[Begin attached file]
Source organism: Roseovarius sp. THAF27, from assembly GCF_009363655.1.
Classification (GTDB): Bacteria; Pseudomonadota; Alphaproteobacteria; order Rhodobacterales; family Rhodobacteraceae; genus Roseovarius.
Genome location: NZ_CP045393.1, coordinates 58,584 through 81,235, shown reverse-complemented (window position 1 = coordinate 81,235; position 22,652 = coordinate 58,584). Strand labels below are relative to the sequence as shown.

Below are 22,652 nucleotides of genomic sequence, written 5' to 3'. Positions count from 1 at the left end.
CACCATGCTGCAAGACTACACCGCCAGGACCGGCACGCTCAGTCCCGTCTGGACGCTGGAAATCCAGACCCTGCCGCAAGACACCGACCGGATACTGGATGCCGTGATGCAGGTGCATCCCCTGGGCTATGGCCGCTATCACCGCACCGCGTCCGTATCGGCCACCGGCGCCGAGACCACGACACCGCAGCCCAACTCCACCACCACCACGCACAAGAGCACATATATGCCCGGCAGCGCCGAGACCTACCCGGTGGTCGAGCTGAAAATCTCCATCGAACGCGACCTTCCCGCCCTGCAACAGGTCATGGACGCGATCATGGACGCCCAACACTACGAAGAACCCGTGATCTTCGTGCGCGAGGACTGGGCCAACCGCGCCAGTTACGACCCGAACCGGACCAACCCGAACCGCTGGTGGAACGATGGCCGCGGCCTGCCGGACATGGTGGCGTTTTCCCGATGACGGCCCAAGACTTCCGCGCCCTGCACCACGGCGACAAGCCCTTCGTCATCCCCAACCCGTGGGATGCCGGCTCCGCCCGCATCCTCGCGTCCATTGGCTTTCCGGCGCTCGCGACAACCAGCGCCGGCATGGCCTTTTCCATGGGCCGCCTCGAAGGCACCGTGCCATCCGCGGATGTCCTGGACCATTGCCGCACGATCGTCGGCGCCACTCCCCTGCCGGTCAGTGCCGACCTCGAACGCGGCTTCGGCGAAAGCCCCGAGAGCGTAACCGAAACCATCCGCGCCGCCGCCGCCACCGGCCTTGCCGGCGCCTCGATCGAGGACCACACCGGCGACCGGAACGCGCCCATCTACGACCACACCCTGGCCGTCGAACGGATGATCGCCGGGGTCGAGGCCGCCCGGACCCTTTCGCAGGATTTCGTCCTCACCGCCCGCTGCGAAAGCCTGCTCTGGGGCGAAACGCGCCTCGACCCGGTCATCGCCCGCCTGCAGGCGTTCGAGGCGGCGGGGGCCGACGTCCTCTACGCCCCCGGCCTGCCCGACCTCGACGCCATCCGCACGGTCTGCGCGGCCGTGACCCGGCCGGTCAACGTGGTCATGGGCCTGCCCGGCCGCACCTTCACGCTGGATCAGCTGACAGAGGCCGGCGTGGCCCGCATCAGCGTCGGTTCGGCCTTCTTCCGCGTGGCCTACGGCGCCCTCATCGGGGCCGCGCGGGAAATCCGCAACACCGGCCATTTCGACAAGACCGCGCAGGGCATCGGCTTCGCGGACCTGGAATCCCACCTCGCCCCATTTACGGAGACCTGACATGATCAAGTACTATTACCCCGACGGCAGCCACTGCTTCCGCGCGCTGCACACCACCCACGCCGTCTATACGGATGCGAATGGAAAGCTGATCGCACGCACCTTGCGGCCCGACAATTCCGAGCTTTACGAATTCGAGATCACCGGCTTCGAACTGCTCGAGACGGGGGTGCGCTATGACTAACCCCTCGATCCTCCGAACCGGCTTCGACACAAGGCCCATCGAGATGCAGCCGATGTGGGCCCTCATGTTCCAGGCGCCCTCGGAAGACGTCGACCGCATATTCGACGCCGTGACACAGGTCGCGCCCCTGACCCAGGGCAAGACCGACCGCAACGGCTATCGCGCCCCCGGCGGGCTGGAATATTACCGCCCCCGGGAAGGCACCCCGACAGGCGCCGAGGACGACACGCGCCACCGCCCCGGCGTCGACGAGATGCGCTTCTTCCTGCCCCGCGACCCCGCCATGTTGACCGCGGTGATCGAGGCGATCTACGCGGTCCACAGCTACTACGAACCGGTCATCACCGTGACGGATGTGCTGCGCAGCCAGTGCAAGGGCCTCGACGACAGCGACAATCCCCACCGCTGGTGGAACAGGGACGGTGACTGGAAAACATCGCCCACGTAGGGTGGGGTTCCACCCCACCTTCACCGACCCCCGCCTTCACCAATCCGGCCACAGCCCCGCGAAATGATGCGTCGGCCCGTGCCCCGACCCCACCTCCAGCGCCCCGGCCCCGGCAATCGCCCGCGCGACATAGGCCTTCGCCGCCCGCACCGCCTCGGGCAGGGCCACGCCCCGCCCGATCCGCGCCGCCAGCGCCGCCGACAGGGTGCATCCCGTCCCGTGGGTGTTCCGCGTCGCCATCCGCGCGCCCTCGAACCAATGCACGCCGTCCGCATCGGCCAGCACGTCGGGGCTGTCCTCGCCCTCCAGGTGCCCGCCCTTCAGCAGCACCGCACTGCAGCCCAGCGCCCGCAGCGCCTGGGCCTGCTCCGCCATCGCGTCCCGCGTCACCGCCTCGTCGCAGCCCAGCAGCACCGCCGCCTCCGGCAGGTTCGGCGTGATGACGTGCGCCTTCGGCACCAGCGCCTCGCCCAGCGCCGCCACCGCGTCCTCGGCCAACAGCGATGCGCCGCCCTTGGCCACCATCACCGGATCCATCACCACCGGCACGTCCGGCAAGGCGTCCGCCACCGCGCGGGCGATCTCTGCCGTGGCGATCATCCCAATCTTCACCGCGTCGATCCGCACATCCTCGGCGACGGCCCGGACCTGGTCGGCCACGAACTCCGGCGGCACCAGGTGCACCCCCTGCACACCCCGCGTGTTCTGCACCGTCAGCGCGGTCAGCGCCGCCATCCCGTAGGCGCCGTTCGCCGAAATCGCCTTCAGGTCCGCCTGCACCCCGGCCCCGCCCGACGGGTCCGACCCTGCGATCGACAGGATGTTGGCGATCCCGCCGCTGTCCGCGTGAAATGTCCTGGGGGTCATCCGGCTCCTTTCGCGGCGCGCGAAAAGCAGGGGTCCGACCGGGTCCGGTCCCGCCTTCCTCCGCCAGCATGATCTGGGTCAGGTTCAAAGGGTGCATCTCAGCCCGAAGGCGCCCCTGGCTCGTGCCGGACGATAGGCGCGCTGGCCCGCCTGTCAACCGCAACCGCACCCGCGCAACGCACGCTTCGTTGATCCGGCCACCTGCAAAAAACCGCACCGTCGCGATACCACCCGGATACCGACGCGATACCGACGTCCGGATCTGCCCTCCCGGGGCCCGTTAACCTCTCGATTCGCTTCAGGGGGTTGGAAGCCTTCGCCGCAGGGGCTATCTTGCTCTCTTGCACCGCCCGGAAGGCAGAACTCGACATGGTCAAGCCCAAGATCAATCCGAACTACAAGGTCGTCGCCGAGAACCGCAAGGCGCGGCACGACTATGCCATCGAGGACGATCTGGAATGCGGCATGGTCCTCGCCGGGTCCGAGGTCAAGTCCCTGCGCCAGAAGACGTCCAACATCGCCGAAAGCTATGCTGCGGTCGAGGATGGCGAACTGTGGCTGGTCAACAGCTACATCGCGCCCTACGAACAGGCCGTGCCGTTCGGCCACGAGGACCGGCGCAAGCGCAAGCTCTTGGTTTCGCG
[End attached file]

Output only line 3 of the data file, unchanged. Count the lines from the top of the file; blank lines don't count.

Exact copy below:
Genome location: NZ_CP045393.1, coordinates 58,584 through 81,235, shown reverse-complemented (window position 1 = coordinate 81,235; position 22,652 = coordinate 58,584). Strand labels below are relative to the sequence as shown.